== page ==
This links to what is probably my biggest problem with the increased ratios… safety. I obviously understand the concept that higher qualifications = more experience and knowledge which in turn = more responsibility, however I do not necessarily believe that these qualifications which are primarily academic in nature make you more competent at keeping children safe. In fact, it has been put to me by a colleague the view that it is instead leadership positions which have a bigger impact on making you a more safety conscious practitioner rather than your qualifications, which is something I tend to agree with. So the question could be therefore “should staff who are leaders go on a higher ratio?”
Also, a big consideration for PVI (private, voluntary and independent) providers is the cost, a regular topic of conversation amongst this section of the Early Years sphere. Whilst these ratios are the minimum, meaning you can have more staff than this if necessary, employing an Early Years Teacher is usually more expensive. This, coupled with the low funding rate, further stretches the budget for settings. Therefore the option of the higher staff:ratio is naturally appealing. This reason also highlights the different challenges faced by PVI providers and both the financial and ethical dilemmas they face.
Having said that, speaking as an ‘Early Years Teacher’ I would naturally expect a higher salary based upon my qualification – because the level of professional development I have undertaken and the positive impact my training has had on the teaching and learning provided to the children. However, if you asked me the question “do you feel more capable of safely educating and caring for a higher number of children at any one time than you did before you were an EYT?” I would say no. I would argue this is because I was actually already competent in my job role and an effective leader with a lot of knowledge and experience.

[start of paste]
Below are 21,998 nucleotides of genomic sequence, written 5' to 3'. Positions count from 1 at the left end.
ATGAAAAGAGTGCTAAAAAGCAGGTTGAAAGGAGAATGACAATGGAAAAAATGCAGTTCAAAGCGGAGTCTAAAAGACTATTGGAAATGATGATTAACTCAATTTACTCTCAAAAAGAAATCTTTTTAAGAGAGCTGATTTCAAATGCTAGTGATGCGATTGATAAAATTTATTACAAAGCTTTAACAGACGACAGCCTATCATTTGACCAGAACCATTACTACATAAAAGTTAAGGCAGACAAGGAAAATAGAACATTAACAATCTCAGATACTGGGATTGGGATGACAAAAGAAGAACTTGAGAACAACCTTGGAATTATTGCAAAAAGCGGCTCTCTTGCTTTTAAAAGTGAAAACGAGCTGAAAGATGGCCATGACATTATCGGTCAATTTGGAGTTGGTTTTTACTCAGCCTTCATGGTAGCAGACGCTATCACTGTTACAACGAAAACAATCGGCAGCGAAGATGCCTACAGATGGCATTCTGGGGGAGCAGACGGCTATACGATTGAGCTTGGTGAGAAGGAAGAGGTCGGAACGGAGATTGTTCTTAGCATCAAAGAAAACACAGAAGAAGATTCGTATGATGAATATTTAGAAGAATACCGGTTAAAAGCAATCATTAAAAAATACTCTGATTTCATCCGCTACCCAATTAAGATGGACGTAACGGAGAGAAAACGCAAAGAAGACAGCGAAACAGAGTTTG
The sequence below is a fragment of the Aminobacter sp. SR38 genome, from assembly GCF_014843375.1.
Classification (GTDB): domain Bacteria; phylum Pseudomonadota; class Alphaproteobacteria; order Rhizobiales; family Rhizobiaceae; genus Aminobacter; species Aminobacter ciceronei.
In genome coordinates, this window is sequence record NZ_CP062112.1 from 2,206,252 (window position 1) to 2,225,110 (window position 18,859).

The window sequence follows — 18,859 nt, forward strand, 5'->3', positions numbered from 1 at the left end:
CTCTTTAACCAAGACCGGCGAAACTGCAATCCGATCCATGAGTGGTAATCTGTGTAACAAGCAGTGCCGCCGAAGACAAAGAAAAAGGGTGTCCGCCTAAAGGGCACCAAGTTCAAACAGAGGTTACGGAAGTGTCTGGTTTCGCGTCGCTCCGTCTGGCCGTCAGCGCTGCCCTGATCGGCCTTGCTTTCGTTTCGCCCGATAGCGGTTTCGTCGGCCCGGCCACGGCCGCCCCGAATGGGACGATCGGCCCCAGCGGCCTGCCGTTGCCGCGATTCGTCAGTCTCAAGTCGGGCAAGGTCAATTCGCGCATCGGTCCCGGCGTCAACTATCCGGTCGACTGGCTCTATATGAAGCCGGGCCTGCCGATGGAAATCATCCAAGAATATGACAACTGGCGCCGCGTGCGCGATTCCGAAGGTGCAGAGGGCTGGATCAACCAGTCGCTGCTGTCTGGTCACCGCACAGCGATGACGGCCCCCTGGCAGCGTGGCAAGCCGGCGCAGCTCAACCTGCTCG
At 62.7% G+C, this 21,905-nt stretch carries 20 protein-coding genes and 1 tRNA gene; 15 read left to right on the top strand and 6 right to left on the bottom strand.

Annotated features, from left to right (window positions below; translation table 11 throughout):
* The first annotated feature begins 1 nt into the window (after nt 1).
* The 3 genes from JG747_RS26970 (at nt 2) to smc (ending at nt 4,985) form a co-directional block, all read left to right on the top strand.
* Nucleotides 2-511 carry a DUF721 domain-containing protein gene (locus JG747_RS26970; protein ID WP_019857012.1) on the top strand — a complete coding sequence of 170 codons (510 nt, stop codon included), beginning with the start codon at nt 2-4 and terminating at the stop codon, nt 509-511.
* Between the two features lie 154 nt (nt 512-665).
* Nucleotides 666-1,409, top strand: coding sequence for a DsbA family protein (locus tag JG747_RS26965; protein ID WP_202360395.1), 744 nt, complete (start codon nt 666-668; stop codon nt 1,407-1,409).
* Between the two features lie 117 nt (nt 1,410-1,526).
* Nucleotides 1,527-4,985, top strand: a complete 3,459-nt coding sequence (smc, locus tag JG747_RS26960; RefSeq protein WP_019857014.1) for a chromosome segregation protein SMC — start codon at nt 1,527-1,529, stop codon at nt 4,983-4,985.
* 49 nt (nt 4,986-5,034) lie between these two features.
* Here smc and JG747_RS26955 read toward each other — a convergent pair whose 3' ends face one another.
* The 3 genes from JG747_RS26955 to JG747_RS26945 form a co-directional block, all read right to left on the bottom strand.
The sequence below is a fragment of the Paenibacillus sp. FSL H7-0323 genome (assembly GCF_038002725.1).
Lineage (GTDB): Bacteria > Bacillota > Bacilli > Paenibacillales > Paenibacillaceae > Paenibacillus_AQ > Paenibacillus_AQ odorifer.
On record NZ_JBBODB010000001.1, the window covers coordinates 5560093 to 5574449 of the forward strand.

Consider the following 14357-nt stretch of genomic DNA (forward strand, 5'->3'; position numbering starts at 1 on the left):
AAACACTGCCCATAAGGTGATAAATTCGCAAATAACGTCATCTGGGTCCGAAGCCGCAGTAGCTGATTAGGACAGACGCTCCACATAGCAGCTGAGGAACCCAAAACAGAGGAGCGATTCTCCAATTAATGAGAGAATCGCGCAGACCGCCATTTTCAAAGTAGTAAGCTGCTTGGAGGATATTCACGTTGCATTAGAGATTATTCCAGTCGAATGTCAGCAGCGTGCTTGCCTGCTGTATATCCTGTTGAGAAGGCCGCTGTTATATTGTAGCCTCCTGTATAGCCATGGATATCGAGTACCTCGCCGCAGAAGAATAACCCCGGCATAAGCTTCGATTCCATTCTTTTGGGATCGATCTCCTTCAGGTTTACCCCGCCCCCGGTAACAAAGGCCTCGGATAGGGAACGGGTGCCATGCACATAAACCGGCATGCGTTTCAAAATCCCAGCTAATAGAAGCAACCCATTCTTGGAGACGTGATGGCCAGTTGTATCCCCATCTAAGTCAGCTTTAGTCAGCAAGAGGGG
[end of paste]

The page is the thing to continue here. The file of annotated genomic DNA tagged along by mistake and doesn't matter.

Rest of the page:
So why is the staff:child ratio based purely on qualifications?
The honest answer may well be because it is the simplest way to do it and I don’t necessarily have a simpler answer either.
I do however believe consideration should be given to a range of factors when deciding staff:child ratios and we should consider reforming the way we make these staffing decisions. Potentially a checklist scoring system that considers people’s qualities to lead and take responsibility rather than just their qualifications. Maybe we should seriously consider the question I posed before… “should staff who are leaders go on a higher ratio?”
This could however open a whole new debate, what is considered to be a leader in Early Years? Does this need to be based upon job title or is there more to consider? Can you please be a leader of practice without having that job title? Much like the question are you only a ‘teacher’ if your qualifications say so?
However whilst the statutory framework primarily bases staff:child ratio on qualifications I doubt anything can or will change. As much due to financial limitations as much as any other factor.